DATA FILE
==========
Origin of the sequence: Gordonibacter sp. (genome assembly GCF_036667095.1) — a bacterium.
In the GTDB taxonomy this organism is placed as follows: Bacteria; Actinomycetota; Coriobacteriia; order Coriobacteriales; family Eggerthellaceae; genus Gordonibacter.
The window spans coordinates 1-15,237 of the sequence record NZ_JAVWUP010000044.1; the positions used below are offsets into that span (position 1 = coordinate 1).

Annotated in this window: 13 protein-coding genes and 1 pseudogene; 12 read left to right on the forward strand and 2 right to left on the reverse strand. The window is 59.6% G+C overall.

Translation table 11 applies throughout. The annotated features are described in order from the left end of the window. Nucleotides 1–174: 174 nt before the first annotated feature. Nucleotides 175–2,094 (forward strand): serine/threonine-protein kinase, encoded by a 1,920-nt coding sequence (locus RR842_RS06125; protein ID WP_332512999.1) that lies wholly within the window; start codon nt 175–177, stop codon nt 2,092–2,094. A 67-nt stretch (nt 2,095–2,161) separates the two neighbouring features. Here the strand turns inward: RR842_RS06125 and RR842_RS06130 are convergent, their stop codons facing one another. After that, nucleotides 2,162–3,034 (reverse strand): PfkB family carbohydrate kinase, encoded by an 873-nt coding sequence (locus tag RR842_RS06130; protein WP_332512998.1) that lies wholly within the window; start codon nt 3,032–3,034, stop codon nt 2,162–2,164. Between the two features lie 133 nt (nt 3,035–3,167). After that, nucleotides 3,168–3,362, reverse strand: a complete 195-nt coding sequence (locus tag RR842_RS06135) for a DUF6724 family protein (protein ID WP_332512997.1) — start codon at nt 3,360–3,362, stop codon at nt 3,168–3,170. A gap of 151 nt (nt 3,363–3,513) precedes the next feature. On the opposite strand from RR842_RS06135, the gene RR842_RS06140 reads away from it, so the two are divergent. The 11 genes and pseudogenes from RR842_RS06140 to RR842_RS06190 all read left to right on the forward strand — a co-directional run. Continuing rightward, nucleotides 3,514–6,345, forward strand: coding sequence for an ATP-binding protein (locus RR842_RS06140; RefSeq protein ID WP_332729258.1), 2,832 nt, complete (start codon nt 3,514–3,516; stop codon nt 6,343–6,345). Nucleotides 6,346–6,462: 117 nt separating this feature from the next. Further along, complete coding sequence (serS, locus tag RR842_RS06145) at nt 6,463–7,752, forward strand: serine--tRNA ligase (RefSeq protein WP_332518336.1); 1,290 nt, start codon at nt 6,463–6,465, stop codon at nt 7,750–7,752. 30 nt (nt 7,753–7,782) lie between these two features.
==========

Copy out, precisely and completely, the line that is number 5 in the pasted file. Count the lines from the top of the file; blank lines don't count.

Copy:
Translation table 11 applies throughout. The annotated features are described in order from the left end of the window. Nucleotides 1–174: 174 nt before the first annotated feature. Nucleotides 175–2,094 (forward strand): serine/threonine-protein kinase, encoded by a 1,920-nt coding sequence (locus RR842_RS06125; protein ID WP_332512999.1) that lies wholly within the window; start codon nt 175–177, stop codon nt 2,092–2,094. A 67-nt stretch (nt 2,095–2,161) separates the two neighbouring features. Here the strand turns inward: RR842_RS06125 and RR842_RS06130 are convergent, their stop codons facing one another. After that, nucleotides 2,162–3,034 (reverse strand): PfkB family carbohydrate kinase, encoded by an 873-nt coding sequence (locus tag RR842_RS06130; protein WP_332512998.1) that lies wholly within the window; start codon nt 3,032–3,034, stop codon nt 2,162–2,164. Between the two features lie 133 nt (nt 3,035–3,167). After that, nucleotides 3,168–3,362, reverse strand: a complete 195-nt coding sequence (locus tag RR842_RS06135) for a DUF6724 family protein (protein ID WP_332512997.1) — start codon at nt 3,360–3,362, stop codon at nt 3,168–3,170. A gap of 151 nt (nt 3,363–3,513) precedes the next feature. On the opposite strand from RR842_RS06135, the gene RR842_RS06140 reads away from it, so the two are divergent. The 11 genes and pseudogenes from RR842_RS06140 to RR842_RS06190 all read left to right on the forward strand — a co-directional run. Continuing rightward, nucleotides 3,514–6,345, forward strand: coding sequence for an ATP-binding protein (locus RR842_RS06140; RefSeq protein ID WP_332729258.1), 2,832 nt, complete (start codon nt 3,514–3,516; stop codon nt 6,343–6,345). Nucleotides 6,346–6,462: 117 nt separating this feature from the next. Further along, complete coding sequence (serS, locus tag RR842_RS06145) at nt 6,463–7,752, forward strand: serine--tRNA ligase (RefSeq protein WP_332518336.1); 1,290 nt, start codon at nt 6,463–6,465, stop codon at nt 7,750–7,752. 30 nt (nt 7,753–7,782) lie between these two features.